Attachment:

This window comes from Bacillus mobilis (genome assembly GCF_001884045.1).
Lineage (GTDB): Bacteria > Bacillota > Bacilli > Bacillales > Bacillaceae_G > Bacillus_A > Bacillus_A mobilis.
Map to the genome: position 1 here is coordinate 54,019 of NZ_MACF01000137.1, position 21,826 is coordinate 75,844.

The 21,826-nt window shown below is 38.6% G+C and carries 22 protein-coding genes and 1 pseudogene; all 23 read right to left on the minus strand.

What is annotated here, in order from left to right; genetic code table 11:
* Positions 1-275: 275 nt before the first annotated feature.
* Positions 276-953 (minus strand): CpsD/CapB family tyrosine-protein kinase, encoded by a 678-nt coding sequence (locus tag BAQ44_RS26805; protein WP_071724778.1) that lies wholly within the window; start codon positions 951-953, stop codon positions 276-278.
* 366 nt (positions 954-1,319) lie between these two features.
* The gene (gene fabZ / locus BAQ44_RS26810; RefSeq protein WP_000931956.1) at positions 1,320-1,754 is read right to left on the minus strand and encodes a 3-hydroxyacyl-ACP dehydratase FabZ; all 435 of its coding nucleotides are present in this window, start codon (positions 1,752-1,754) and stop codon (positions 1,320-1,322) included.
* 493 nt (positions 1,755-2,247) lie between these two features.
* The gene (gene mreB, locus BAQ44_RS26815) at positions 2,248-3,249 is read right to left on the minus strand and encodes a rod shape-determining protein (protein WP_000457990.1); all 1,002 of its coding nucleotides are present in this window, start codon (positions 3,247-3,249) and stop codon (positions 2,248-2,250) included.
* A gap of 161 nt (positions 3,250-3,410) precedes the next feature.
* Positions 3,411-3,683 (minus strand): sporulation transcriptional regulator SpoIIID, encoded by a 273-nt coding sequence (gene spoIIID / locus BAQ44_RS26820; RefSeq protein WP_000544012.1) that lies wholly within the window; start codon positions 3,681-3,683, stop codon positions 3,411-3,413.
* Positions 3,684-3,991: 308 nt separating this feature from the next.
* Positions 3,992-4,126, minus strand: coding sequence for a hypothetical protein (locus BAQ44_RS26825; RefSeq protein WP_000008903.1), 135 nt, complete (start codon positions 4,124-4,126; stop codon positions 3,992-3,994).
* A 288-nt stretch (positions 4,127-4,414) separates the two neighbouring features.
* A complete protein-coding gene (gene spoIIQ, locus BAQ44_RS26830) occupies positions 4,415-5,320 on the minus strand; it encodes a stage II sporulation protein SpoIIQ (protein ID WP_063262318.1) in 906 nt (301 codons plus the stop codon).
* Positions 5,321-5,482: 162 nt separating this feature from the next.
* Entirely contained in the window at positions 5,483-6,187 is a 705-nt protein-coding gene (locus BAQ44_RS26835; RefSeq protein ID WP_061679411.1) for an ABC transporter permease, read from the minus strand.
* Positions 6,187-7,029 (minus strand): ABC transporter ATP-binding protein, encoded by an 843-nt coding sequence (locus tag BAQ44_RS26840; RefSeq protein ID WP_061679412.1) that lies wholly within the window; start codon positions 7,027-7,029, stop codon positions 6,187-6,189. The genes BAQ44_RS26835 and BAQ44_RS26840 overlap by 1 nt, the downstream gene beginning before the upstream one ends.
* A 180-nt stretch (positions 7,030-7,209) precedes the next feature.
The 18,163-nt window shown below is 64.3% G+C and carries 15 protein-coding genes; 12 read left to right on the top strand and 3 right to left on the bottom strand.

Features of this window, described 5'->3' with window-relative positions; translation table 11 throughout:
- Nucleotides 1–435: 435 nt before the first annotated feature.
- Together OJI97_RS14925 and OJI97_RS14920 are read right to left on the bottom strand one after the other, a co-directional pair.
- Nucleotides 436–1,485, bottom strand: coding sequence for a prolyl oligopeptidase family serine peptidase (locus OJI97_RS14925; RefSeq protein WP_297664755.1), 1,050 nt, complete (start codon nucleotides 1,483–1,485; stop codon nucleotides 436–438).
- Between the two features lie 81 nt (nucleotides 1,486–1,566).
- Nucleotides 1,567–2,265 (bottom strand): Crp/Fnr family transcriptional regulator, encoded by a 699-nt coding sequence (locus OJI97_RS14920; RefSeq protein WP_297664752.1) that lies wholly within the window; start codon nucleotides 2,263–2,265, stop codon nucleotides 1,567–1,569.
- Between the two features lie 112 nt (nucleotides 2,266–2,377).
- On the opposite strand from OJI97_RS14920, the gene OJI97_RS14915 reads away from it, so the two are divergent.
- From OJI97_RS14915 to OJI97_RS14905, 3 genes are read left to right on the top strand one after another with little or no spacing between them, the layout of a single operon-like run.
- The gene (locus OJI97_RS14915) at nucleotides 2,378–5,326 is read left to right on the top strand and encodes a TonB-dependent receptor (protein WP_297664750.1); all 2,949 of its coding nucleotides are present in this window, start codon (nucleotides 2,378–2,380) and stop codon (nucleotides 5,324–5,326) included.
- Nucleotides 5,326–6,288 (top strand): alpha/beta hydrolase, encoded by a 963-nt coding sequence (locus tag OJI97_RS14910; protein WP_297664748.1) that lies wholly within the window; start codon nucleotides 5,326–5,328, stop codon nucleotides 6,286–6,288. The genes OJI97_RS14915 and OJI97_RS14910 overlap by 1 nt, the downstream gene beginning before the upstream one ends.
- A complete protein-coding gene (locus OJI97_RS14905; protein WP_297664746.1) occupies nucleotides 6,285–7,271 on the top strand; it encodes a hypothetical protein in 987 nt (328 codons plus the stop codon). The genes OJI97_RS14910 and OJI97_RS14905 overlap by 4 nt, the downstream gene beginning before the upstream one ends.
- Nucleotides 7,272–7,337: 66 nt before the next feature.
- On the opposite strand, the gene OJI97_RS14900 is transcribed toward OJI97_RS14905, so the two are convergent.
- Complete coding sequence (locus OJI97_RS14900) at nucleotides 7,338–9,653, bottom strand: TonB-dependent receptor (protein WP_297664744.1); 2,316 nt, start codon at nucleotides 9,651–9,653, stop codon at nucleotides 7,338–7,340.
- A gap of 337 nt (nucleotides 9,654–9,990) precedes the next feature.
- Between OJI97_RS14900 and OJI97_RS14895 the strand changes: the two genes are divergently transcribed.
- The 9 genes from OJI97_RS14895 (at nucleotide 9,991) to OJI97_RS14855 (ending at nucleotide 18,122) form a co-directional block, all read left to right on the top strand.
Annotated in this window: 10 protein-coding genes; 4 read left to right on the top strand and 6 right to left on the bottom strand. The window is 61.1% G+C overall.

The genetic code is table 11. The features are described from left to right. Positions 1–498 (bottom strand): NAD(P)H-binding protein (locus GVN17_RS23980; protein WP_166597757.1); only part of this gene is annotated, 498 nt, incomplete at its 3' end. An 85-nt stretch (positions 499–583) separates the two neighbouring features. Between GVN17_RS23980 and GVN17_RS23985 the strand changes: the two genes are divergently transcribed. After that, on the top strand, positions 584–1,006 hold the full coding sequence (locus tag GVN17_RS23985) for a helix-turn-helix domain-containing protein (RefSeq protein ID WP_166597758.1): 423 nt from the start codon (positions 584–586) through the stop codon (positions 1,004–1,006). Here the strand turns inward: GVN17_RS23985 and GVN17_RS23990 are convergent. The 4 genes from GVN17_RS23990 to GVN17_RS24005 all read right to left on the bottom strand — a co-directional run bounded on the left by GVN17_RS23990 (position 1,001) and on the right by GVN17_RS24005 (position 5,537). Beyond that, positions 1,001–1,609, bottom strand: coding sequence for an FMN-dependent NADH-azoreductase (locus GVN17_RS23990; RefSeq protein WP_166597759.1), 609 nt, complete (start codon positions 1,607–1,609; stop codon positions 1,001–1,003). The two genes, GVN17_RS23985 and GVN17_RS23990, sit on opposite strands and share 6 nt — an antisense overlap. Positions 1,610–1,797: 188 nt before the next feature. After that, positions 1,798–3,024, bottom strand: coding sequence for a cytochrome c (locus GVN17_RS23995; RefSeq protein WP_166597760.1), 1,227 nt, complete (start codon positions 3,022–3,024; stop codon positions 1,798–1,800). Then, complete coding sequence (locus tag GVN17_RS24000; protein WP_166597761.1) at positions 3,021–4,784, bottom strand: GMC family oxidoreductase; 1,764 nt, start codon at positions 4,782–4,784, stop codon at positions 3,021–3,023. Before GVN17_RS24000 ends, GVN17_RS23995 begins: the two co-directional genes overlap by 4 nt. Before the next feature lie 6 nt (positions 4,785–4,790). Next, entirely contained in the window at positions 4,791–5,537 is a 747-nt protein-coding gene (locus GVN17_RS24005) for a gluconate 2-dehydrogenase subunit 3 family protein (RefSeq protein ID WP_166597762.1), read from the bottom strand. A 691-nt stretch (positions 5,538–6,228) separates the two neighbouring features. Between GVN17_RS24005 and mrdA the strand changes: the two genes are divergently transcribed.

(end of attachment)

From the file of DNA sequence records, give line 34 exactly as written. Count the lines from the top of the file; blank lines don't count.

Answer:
- A complete protein-coding gene (locus OJI97_RS14905; protein WP_297664746.1) occupies nucleotides 6,285–7,271 on the top strand; it encodes a hypothetical protein in 987 nt (328 codons plus the stop codon). The genes OJI97_RS14910 and OJI97_RS14905 overlap by 4 nt, the downstream gene beginning before the upstream one ends.